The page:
The 365 churches in Paleochora, Aegina | One Day Cruise

The 365 churches in Paleochora, Aegina

A little flashback to the old capital

The truth about the 365 churches. The history of Paleochora is interesting and its construction activity began in ancient times. They also call the area "Mystras of Aegina". Several periods followed. The early Christian years, the Frankish rule and the Catalan Sovereignty. They followed the 1st and 2nd Venetian rule and the 1st and 2nd Turkish rule. Ever since the people of Aegina decided to go down to the port, they abandoned Paleochora.

Ecclesiastical architecture

Ecclesiastical architecture flourished during the Byzantine period, as Aegina was then an independent archdiocese. That is why the construction of churches in Paleochora was of great importance. 33 are the churches located in the area today plus the hermitage of Agios Dionysios. According to tradition, the churches were 365, which is as many as the days of the year. According to historical studies, however, it was only 50. The history of the temples dates back to the beginning of the 12th century and extends until the 18th century.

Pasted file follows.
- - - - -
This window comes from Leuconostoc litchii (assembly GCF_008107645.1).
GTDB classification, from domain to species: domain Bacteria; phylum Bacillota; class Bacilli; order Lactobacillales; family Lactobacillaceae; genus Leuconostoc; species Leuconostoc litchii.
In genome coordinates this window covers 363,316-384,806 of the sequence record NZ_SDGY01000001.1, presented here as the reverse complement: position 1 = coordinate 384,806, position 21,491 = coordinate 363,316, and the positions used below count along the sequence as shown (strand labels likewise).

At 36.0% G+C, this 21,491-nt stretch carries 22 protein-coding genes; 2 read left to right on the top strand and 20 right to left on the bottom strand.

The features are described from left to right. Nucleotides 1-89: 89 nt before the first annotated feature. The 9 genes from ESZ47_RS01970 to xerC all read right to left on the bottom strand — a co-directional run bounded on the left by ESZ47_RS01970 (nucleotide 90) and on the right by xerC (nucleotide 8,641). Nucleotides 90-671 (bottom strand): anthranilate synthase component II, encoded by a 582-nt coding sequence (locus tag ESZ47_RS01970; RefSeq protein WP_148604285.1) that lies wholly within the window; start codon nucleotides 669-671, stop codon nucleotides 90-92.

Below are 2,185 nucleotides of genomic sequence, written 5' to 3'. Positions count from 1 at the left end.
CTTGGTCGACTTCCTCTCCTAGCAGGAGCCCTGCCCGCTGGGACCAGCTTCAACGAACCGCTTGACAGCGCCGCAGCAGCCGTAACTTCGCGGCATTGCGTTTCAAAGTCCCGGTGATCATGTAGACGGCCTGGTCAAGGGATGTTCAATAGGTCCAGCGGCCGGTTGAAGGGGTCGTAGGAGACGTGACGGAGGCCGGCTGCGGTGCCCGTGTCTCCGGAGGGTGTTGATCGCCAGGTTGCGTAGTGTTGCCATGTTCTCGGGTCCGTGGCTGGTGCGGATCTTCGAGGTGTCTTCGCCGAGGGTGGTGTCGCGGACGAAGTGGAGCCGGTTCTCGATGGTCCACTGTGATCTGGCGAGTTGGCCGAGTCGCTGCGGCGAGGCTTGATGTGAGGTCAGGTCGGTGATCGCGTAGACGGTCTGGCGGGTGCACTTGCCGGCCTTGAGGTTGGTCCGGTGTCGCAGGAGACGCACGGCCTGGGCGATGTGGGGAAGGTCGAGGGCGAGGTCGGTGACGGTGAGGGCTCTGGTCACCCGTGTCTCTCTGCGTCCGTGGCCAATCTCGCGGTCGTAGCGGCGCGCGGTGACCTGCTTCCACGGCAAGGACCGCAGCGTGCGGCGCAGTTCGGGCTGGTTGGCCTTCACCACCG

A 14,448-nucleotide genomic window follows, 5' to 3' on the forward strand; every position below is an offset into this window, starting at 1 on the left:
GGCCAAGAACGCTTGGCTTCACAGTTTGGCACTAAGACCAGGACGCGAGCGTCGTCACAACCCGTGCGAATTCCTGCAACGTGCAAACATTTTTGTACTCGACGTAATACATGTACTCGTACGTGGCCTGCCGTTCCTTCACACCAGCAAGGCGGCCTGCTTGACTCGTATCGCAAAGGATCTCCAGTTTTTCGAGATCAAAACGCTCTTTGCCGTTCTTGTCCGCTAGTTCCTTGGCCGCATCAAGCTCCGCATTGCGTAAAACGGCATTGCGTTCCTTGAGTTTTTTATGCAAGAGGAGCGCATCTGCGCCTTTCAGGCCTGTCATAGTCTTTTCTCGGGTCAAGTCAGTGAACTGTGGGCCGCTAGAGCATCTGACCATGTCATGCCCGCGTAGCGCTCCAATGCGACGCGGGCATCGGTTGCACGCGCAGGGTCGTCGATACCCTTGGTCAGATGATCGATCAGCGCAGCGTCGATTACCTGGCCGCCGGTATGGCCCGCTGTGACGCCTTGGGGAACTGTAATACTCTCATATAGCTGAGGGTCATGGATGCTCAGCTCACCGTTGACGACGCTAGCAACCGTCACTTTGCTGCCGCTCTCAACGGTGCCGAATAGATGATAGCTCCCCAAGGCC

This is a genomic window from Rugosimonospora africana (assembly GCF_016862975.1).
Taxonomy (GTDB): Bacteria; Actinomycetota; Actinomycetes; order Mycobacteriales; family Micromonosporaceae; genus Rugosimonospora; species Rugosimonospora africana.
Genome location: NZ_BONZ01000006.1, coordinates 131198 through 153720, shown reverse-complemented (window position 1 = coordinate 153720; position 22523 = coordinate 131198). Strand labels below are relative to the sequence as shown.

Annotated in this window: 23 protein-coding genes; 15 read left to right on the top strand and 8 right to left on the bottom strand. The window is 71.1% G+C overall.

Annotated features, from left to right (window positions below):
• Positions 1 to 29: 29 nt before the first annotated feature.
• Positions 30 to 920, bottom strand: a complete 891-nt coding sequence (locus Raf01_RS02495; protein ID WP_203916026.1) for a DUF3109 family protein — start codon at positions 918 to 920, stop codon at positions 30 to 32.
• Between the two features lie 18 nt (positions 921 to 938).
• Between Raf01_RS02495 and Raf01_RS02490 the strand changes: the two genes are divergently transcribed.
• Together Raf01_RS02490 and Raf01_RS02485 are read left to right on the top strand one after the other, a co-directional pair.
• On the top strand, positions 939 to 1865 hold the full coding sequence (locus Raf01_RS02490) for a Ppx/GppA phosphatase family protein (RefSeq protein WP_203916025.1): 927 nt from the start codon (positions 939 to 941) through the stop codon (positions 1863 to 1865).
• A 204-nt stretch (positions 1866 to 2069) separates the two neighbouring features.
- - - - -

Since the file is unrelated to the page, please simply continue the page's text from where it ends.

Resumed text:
Invaluable ecclesiastical treasure

The churches extend around the Castle of Paleochora to the east, west and south of the hill. You can see them from the main road that starts from the port of the island.

Their architectural types differ and are in fact divided into 4 different ones. Most are single-chambered with a semi-cylindrical dome and arches on their sides. Some of them follow the shape of the free cross. Other temples are two-aisled. That means that another one was built next to them for Catholics. There are also some that have a bell tower above the front door.

What can you see?

Today, some of these temples have been renovated and hagiographies have been restored. Examples of these are St. George the Catholic, the cell of St. Dionysius and the Diocese. Also the katholikon of the monastery of Agia Kyriaki and Zoodochou Pigi, as well as the Holy Cross and Agios Stefanos.

Tags: Religious Tourism, Churches, Aegina, Architecture, Palaiochora